Third graders investigate what it means to have a respectful relationship with the earth. The primary texts that form the context for learning are the Native American legends and Old Testament stories. Students study gardening and farming: they begin to garden in the school plot, learn to identify grains, and examine how cultures were affected by their dependence on certain grains.
In geography, students study housing and buildings from around the world and build their own model houses. Third graders work with all types of measurements and study the contributions of ancient civilizations to the science of measurement.
In math, children expand their understanding of place value, carrying and borrowing, and begin long division. Reading permeates every subject. All students are screened by the school’s reading teacher at the beginning of the school year to assess progress; small group reading classes are formed for students needing additional skill development. Using the Old Testament stories and Native American legends as models, students study the basic parts of speech and learn how to craft a good sentence.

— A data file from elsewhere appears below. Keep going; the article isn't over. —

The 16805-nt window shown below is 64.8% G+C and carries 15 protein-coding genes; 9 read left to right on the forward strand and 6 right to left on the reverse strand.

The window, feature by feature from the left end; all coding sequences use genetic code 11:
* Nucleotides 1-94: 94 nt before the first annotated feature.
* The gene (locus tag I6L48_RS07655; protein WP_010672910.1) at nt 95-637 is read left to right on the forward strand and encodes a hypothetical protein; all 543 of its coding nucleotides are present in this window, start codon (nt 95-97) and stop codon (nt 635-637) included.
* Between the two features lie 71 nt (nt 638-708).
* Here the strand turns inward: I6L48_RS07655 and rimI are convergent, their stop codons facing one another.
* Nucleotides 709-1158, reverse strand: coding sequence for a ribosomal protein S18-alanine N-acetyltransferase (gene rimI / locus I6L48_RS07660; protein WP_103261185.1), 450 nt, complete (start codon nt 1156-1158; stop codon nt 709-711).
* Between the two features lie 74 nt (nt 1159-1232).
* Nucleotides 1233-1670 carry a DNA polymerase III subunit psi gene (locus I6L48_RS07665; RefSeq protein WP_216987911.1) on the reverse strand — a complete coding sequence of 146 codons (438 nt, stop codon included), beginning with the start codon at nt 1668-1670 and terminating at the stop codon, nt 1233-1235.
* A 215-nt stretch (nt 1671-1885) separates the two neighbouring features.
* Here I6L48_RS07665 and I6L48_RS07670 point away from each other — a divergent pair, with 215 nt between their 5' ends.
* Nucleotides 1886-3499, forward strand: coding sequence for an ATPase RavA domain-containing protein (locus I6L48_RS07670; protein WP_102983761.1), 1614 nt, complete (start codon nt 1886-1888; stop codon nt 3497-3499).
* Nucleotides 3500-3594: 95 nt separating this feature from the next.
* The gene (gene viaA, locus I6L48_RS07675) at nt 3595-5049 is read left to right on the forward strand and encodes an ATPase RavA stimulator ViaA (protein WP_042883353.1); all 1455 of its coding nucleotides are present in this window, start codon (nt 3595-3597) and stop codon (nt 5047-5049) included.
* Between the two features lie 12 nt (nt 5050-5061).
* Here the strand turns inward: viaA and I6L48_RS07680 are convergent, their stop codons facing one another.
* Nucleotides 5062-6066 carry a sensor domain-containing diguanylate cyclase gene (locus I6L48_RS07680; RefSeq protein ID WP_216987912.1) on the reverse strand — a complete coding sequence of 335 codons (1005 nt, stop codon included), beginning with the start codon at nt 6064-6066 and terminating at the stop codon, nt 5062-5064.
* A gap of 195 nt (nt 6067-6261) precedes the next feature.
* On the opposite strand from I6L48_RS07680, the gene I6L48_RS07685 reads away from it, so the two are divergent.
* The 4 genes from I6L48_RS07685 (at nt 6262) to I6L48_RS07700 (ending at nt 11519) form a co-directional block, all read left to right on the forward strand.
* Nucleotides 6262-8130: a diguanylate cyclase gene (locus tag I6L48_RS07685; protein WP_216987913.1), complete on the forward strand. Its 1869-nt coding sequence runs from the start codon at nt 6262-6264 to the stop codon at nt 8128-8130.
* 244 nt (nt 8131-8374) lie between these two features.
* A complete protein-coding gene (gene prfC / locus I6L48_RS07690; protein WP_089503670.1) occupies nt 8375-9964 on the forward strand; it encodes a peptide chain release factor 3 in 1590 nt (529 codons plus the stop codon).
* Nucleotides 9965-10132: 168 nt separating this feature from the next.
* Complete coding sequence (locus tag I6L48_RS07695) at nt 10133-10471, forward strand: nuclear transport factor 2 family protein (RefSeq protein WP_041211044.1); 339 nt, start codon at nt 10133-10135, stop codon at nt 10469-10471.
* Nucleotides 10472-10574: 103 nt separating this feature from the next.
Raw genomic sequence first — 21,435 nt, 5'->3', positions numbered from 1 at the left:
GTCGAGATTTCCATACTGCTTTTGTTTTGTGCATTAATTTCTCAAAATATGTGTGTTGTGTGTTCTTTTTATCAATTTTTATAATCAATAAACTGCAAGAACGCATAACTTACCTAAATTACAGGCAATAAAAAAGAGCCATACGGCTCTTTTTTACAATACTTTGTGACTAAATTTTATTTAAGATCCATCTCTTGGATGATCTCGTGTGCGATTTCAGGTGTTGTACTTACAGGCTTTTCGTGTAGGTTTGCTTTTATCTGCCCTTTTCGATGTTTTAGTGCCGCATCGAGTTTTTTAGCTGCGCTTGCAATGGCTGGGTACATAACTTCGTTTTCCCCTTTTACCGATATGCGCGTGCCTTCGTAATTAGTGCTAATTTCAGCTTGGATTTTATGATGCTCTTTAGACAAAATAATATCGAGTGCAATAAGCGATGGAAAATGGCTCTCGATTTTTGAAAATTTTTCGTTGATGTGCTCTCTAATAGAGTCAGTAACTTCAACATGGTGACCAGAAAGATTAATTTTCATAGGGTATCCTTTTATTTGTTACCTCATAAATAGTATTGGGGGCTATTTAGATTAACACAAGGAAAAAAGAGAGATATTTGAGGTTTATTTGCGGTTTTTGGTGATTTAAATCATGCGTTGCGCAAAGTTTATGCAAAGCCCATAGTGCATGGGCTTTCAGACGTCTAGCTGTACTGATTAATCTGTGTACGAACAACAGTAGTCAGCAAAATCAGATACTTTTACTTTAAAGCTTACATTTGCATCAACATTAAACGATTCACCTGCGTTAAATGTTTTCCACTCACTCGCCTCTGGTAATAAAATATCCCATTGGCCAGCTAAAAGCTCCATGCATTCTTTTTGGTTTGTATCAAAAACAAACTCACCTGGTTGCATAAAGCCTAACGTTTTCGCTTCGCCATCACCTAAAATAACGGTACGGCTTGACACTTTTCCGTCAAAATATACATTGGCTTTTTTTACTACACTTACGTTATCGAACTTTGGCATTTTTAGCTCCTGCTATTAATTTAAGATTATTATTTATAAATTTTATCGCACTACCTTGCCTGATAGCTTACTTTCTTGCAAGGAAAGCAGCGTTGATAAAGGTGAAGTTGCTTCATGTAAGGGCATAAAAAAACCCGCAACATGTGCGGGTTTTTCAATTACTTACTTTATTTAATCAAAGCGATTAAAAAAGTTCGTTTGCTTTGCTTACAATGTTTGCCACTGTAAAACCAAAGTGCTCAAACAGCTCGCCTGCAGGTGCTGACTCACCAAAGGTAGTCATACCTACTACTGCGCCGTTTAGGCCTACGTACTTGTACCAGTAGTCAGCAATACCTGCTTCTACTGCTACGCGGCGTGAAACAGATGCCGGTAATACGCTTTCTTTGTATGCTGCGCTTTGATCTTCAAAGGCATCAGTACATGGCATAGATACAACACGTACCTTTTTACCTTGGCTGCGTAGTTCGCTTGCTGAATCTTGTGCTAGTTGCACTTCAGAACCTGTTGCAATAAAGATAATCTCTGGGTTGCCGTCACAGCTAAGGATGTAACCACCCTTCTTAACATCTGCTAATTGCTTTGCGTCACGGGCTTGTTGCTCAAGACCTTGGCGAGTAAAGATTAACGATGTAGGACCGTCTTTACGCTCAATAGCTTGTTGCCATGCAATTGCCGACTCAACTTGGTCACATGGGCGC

Cooperative games, jump-roping, and Eurythmy link physical coordination and spatial awareness to intellectual concepts. In handwork, students learn to crochet and study fiber arts.
Weekly gardening, cooking, baking, and building activities offer hands-on learning and a growing sense of self-reliance.
The third grade ends with two adventures that bring the year’s learning into focus: an overnight stay at a farm and a small building project on campus.
- Spanish and Japanese